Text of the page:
Just recently, a prime time network cartoon featured a couple
teens tossing a Toasters record on the stereo, with one friend proclaiming,
"C'mon, let's do the ska!"
If you're a big fan, that probably sounds like a great invitation,
but it may also strike fear into the hearts of young new fans. In fact,
there are many ska fans out there who might (or should) confess to not knowing
much about how to dance to this great music. What exactly is the ska? the
skank? the rocksteady? the monkey?
Before you go crazy with steps and instructions, we must
realize that there are some strange permutations of history that have warped
the history of the skank. In the dancehalls of Kingston, Jamaica, in the
early 1960s, dancers developed a natural style of bouncing and swaying to
the hot new beat. When the dance and music were introduced to the world
at the 1964 World's Fair in New York, however, neither the music, the dancers,
nor the dance were completely authentic. Rather than transport genuine West
Kingston rudies to Flushing, New York, the Jamaican government chose to
present a cleaner, more stylized version to America. Decidely non-Jamaican
dancers Ronnie Nasralla and Jannette Phillips led crowds through dances
like "the ska," "the ska row," and "the ska ride," all of which were much
more regulated than anything done in Kingston. In fact, the classic Jamaican
skank is really very simple, but moving when you see old black and white
footage of well-dressed Jamaicans bouncing in unison.
To do the classic, authentic skank, follow
these simple steps:
for your Skank: Listen along to the traditonal sound of ska, as performed
by The Skatalites,
courtesy of Soundcheck.
And you might want to stare at these guys for inspiration:
Reload this page if these guys stop dancing when you play the ska soundtrack
Step One: Bend Forward
Get that stiffness out of your spine, hang forward, but not too far, and
get those arms and knees loose.
Step Two: Bend Knees and Elbows
Bend your elbows and clench your fists if you want to get that real rude
attitude. Try to look more like you're getting ready to go sprinting rather
Step Three: Claim Your Space
Get those feet shoulder-length apart, move one foot slightly forward, and
take up as much of the dance floor as you can while you start your arms
cranking back and forth. It might help if you pretend your shaking some
Step Four: Start Moving
Feel the beat. Get those arms swinging slightly and feel the bounce as you
swing your hips. Move your weight from one foot to the other with each skank.
Make sure you coordinate your arms and legs. If your right fist is moving
forward, you should also be moving your right knee forward as you shift
your weight. Then shift to the left.
Step Five: Skank to the Beat
Now start to vibe with some classic ska sounds. If you're doing a classic
skank, your feet should not be moving too much. Rather, you should be bouncing
with the upbeats and cranking those elbows. For added style, get a real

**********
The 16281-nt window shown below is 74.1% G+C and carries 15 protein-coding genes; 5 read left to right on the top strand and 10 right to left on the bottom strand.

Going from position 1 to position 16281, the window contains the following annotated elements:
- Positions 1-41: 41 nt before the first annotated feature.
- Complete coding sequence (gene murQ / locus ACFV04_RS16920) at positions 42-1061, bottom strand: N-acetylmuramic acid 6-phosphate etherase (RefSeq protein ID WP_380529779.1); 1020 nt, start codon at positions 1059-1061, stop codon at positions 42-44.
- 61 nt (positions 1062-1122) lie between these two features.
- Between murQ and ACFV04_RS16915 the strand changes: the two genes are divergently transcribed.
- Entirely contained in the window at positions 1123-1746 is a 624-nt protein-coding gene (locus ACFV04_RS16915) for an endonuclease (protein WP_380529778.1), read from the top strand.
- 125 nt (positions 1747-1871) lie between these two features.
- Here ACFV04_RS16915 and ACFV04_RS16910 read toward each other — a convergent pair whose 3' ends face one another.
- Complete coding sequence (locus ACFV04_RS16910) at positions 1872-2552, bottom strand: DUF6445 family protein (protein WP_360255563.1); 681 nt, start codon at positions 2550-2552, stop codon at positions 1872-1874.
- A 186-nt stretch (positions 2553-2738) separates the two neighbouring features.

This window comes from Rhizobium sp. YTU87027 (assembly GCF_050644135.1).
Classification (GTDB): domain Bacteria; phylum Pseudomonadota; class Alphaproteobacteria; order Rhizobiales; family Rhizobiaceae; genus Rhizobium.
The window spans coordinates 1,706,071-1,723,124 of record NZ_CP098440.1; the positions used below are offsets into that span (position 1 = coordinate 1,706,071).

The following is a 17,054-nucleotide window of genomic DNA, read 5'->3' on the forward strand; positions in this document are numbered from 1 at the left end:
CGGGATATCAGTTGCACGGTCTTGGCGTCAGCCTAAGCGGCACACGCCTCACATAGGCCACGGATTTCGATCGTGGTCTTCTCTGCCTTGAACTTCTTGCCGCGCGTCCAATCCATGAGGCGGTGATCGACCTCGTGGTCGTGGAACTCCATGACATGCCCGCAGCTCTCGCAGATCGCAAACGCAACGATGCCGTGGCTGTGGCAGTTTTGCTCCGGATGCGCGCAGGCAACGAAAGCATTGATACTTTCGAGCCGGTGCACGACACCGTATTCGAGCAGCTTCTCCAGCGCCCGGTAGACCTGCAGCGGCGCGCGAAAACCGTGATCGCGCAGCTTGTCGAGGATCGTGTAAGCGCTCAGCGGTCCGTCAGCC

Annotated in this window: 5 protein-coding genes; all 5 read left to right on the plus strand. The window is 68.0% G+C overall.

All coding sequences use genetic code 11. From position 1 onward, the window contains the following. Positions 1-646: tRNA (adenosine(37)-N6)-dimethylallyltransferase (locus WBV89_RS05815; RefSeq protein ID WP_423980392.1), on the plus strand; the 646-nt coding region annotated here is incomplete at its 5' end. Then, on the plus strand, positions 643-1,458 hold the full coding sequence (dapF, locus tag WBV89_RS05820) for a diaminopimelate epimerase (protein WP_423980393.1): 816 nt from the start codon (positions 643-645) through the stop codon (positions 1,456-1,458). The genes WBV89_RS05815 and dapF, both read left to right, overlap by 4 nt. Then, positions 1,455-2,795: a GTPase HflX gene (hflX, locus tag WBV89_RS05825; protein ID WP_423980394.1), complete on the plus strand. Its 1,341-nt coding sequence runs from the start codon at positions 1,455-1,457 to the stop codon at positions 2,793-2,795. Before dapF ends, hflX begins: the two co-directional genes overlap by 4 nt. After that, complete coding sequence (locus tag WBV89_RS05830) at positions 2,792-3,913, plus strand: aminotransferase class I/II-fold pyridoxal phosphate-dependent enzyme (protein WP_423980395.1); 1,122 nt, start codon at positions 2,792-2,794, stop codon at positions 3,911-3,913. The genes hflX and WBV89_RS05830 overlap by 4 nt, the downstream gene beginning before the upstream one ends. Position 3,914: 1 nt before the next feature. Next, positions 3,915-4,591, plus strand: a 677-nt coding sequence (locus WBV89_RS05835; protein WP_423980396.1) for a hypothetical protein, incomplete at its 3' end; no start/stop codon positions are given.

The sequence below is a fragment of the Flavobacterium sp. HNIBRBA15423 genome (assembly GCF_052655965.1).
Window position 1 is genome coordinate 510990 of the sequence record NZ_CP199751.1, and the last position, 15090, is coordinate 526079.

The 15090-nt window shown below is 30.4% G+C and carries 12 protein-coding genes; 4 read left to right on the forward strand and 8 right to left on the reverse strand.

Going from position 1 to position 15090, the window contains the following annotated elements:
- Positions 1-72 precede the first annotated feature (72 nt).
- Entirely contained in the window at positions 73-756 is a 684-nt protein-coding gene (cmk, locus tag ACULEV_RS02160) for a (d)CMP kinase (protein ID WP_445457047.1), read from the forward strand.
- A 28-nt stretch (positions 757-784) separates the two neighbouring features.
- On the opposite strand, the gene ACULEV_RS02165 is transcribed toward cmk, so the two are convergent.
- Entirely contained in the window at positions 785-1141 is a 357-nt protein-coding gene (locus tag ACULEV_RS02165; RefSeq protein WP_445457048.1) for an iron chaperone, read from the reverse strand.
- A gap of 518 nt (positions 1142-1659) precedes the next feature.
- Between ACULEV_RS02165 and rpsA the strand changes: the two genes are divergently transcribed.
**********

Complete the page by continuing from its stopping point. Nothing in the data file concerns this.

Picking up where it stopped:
cool expression and stare somewhere off in the upper corner of the room.
Preferably with shades.
Now you've got the basic skank, the move that just came naturally
to young Jamaicans. Of course, the form is completely open to personal styles
and variations. Here's an ever-so-quick review of some of the added variations
in ska's brief but great history:
Rocksteady: Steady Rock Easy
For the more mellow rocksteady era, you'll want more of a pose, less movement
in the arms and legs ('cause it too HOT!) and most of your expression coming
from your hips.
When you're ready to strap on your braces and Doc Martens, you can add more
of a snarl and a bit more machoism and testosterone (yes, even you skinhead
gals) to the classic skank. The stomp comes in when you really lift those
boots off the ground and start thomping with the more uptempo rhythms of
Two Tone: Kick-starting the 80s Skank
Here's the classic "rudeboy" skank that most young ska fans today know.
As ska mixes with the tempo of punk, you'll be adding a kick forward with
every beat. You'll have more of a skip and a hop in there as you emulate
your favorite British ska idols.
Ska-core: Slam and Mosh
When the skank hits the States, the more hardcore fans take more from the
punk/metal moshpit then they do from Kingston style. This is where you really
start to see some dance culture clashes on the club floors.
Third Wave: That "Running in Place" Thing
Ah, the great mystery of the 90s. Little skasters jogging in place as fast
as they can. Somewhere in there, there is still some slight evidence of
the skank, and therefore, some hope.
Of course, I'm not the only one out there on the Net with
something to say about the skank. Check out our Skanking
101 Net Links for more visuals, dance steps, and even some animated
dancers, from ska sites from one hemisphere to the other.
In addition, lots of members of the About.com Ska and Reggae
community have been having their say in our Ska/Reggae
Forum. We've got
a good variety of opinions on The State of The Skank, so get your voice
Remember, though, that it's all about enjoying the music.
One forum post, by our devoted ska fan, Skammando, sums it up best for us:
do the reggae, twist, shimmy, shake your ass in circles!"